Most companies that market wearing products or products based on the Internet of Things do not stop here — but use the information to design and create additional products and business models that will be a growth engine for the company. Additionally, some of the information collected from all the users. Really, here is the big money. The information collected can be sold to advertisers, stakeholders, researchers, government and institutional entities.
As an example we will take a refrigerator connected to the Internet of Things. The refrigerator can make it easier for us to organize purchases and to let you know as soon as a product is available. Maybe this automation will be something wonderful. But that refrigerator will also know our eating habits, what time we eat and what we eat, who in the household is eating what, how much we eating and at what rate by calculating the amount of the product when it is taken out of the refrigerator until it is returned, etc . . . . Imagine for yourself that this information was sold to an insurance company and you had diabetes or another disease and the insurance company cancels your insurance premium because your dietary habits are defective
For a moment, let’s go back to the toys connected to the Internet. The analysis done on Ben may erroneously predict his future in the educational system and to create an idée fixe about the appropriate educational framework for him and in the future it may influence his employment in one place or another. Today we collect a great deal of information about us through social networks, cell phone use habits, location data, etc . . . . but with wearable tech and the Internet of Things information about us will be collected as if we were attached to a truth machine 24 hours a day even while we sleep. This information may chart our future and to create frameworks that we may not be able to leave from.
Today, it is very common in the world of applications to publish different versions of the application to different groups (“A-B Testing”) and thereby create focus groups from which you can learn where the software generates more income or even how the software can be improved. The same process can be done with games connected to the Internet of Things, in one city the toy can function in one way and in another city in another way; in other words your children are turned into an experiment by the product developer.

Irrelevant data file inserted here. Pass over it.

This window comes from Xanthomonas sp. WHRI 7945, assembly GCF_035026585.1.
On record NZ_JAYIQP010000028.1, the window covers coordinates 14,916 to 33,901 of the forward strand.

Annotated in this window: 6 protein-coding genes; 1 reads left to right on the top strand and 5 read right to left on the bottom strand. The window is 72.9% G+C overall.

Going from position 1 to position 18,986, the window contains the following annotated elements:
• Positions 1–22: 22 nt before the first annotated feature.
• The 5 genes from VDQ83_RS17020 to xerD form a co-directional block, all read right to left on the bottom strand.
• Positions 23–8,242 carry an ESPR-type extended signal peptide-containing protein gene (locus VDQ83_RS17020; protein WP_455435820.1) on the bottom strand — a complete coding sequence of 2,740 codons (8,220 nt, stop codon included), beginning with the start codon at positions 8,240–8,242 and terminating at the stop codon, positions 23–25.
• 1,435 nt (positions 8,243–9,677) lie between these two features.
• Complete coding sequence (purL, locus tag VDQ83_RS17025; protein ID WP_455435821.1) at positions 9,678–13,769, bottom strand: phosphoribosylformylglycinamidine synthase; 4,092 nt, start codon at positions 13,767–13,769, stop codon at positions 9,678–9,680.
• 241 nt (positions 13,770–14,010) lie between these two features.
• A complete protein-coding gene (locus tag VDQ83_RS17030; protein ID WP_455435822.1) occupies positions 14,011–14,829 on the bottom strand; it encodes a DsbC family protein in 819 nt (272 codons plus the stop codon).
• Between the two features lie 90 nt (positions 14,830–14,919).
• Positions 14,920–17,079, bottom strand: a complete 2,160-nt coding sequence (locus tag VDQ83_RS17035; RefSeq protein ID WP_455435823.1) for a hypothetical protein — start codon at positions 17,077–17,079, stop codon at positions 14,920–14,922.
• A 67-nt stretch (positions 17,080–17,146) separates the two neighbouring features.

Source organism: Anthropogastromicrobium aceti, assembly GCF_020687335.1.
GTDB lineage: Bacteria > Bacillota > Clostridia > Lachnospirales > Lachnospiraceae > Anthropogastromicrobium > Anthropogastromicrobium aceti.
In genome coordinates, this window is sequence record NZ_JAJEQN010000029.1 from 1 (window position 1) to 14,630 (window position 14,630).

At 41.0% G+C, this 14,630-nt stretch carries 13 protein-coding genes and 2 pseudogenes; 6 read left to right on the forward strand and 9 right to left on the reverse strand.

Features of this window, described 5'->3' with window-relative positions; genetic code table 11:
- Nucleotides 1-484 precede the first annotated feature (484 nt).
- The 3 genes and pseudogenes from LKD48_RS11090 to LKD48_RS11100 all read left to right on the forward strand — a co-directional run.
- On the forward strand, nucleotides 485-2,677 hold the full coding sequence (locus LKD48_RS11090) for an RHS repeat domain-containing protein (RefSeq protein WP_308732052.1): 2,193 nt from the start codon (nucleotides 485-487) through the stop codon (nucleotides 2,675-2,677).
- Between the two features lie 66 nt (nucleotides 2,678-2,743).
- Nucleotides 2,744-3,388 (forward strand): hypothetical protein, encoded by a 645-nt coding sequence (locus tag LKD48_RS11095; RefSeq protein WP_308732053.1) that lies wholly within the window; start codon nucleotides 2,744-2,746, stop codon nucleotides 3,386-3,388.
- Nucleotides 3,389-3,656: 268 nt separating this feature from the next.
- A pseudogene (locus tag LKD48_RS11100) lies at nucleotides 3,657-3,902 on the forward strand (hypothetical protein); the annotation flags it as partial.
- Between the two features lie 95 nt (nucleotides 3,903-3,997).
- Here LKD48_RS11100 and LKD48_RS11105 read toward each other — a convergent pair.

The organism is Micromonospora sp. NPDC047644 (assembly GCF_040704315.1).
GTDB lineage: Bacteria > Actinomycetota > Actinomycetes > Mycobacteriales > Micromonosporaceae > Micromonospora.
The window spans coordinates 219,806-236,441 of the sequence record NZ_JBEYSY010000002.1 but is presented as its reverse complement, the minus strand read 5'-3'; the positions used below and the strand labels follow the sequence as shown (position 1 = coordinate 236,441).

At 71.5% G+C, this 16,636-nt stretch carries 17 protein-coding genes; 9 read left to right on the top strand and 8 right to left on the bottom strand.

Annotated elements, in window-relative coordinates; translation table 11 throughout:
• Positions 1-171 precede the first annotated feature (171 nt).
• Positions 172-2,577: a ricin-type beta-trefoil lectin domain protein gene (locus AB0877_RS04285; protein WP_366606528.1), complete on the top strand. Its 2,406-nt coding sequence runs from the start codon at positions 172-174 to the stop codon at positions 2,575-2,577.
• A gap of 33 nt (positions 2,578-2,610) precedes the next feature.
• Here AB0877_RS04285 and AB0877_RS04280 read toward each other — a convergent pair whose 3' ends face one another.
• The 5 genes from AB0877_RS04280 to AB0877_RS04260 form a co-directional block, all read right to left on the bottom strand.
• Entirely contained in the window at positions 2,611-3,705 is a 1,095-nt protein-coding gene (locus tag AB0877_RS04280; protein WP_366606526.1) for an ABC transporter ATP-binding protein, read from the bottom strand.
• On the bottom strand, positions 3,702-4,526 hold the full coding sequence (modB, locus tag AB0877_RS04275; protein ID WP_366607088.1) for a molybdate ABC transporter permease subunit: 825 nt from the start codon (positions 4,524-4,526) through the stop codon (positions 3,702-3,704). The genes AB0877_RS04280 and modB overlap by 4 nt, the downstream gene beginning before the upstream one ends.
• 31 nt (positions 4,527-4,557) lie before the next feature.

While it is true that this already exists in every mobile or computer game that children play, but the fact that the experience has a physical element is much stronger. That same game’s remote controller is also available for malicious exploitation. Imagine a city where smart-Lego™ suddenly becomes more difficult to assemble and more complicated, and children in the whole city become frustrated.
As parents, we need to know that the new technologies are developing faster than the regulatory process. Product developers often need to bring their products to market as fast as possible, in order to gain relative advantage over competitors and to claim the largest potential market share. This happens at the expense of a lack of emphasis on privacy as part of the development process and product design (“Security and Privacy by Design”). And if a measure of privacy is developed internally it is done without any regulatory process, which can ultimately harm the privacy of end users and expose sensitive information to various parties — some of whom may be malicious.